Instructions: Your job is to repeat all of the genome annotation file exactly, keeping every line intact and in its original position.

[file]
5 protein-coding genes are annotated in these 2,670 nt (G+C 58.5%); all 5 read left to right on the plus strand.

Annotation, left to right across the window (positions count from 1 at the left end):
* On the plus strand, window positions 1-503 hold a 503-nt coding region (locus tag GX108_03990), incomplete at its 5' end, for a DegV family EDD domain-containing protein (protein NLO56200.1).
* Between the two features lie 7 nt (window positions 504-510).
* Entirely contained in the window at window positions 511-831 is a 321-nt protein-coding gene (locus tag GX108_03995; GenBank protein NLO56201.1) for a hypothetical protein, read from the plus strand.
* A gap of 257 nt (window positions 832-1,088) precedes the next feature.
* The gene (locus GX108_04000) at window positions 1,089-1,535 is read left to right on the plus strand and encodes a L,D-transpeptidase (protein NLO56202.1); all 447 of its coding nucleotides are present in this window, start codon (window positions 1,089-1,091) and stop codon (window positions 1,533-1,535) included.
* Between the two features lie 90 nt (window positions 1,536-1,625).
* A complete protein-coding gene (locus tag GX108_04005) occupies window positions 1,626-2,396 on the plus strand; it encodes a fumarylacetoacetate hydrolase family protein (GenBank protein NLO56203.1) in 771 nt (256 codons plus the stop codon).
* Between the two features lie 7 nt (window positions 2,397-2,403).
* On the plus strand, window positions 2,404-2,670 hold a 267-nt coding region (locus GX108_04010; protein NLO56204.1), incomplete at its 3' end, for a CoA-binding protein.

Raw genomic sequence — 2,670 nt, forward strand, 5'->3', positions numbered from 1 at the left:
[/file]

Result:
5 protein-coding genes are annotated in these 2,670 nt (G+C 58.5%); all 5 read left to right on the plus strand.

Annotation, left to right across the window (positions count from 1 at the left end):
* On the plus strand, window positions 1-503 hold a 503-nt coding region (locus tag GX108_03990), incomplete at its 5' end, for a DegV family EDD domain-containing protein (protein NLO56200.1).
* Between the two features lie 7 nt (window positions 504-510).
* Entirely contained in the window at window positions 511-831 is a 321-nt protein-coding gene (locus tag GX108_03995; GenBank protein NLO56201.1) for a hypothetical protein, read from the plus strand.
* A gap of 257 nt (window positions 832-1,088) precedes the next feature.
* The gene (locus GX108_04000) at window positions 1,089-1,535 is read left to right on the plus strand and encodes a L,D-transpeptidase (protein NLO56202.1); all 447 of its coding nucleotides are present in this window, start codon (window positions 1,089-1,091) and stop codon (window positions 1,533-1,535) included.
* Between the two features lie 90 nt (window positions 1,536-1,625).
* A complete protein-coding gene (locus tag GX108_04005) occupies window positions 1,626-2,396 on the plus strand; it encodes a fumarylacetoacetate hydrolase family protein (GenBank protein NLO56203.1) in 771 nt (256 codons plus the stop codon).
* Between the two features lie 7 nt (window positions 2,397-2,403).
* On the plus strand, window positions 2,404-2,670 hold a 267-nt coding region (locus GX108_04010; protein NLO56204.1), incomplete at its 3' end, for a CoA-binding protein.

Raw genomic sequence — 2,670 nt, forward strand, 5'->3', positions numbered from 1 at the left: